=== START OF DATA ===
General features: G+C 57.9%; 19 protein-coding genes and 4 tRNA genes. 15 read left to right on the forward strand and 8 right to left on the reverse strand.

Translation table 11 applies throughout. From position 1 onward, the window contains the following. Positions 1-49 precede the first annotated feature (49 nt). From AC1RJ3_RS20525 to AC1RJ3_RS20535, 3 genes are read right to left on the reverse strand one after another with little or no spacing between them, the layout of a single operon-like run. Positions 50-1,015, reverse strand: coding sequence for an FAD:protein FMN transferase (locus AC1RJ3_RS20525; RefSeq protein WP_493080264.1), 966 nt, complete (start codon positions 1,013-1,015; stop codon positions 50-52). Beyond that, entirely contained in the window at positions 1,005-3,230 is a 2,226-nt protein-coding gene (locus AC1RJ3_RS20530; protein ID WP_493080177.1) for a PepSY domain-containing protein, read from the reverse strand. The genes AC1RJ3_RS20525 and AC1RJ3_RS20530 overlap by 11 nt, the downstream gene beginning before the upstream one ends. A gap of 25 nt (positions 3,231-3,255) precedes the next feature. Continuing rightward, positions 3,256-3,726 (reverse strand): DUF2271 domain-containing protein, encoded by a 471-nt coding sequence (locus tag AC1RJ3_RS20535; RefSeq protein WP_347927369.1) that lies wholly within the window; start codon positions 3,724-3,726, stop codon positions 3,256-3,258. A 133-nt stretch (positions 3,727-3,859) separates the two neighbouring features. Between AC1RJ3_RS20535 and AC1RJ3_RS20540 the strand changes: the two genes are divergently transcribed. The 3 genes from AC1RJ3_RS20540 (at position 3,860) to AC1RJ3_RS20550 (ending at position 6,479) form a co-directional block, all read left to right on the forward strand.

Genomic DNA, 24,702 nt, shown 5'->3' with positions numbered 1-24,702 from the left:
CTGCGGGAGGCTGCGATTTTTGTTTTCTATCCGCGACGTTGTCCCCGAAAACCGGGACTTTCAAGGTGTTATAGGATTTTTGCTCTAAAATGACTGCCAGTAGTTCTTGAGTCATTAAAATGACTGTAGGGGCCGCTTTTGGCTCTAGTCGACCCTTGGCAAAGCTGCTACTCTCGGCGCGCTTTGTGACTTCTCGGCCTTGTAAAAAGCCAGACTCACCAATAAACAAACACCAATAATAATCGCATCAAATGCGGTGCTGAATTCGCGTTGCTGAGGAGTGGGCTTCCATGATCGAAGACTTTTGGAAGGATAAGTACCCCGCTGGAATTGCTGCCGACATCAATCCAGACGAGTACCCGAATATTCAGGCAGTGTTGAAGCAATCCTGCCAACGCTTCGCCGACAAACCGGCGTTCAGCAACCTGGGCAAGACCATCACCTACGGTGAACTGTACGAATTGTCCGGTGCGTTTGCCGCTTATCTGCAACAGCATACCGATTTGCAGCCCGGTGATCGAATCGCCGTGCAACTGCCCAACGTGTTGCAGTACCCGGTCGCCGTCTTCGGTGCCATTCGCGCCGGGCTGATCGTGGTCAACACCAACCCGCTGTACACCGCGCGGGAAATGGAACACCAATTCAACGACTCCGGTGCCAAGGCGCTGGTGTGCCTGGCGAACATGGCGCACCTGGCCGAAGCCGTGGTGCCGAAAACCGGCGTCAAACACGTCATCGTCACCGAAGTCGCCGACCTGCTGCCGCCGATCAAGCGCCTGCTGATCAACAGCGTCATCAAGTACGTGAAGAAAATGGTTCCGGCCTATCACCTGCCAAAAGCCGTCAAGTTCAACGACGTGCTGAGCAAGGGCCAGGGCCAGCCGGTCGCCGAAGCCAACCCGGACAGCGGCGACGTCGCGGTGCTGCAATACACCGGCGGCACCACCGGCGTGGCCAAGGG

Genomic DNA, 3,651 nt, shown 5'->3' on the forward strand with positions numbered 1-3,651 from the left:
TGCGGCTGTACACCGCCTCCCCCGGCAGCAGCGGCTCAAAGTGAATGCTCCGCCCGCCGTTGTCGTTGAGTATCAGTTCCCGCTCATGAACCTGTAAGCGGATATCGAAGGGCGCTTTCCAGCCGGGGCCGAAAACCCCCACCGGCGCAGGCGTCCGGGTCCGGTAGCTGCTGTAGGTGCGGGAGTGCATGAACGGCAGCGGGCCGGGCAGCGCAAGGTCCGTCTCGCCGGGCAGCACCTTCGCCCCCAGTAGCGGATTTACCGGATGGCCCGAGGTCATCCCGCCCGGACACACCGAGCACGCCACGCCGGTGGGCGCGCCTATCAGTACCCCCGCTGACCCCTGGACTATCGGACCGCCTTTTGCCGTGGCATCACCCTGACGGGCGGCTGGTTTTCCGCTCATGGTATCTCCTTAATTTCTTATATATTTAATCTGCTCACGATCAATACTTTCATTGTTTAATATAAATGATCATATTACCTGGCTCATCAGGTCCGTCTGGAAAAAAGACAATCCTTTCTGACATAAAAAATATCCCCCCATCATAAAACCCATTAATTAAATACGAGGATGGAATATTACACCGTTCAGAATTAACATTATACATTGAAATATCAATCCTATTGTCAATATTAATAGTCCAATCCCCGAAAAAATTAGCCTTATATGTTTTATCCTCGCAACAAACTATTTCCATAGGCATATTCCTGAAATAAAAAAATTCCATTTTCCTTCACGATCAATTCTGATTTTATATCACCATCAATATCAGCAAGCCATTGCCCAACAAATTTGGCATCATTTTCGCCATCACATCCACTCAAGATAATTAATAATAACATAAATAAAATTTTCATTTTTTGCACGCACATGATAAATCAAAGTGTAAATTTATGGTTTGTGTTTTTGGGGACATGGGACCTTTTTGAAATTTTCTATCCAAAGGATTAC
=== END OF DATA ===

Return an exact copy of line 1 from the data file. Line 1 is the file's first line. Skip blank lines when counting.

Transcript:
General features: G+C 57.9%; 19 protein-coding genes and 4 tRNA genes. 15 read left to right on the forward strand and 8 right to left on the reverse strand.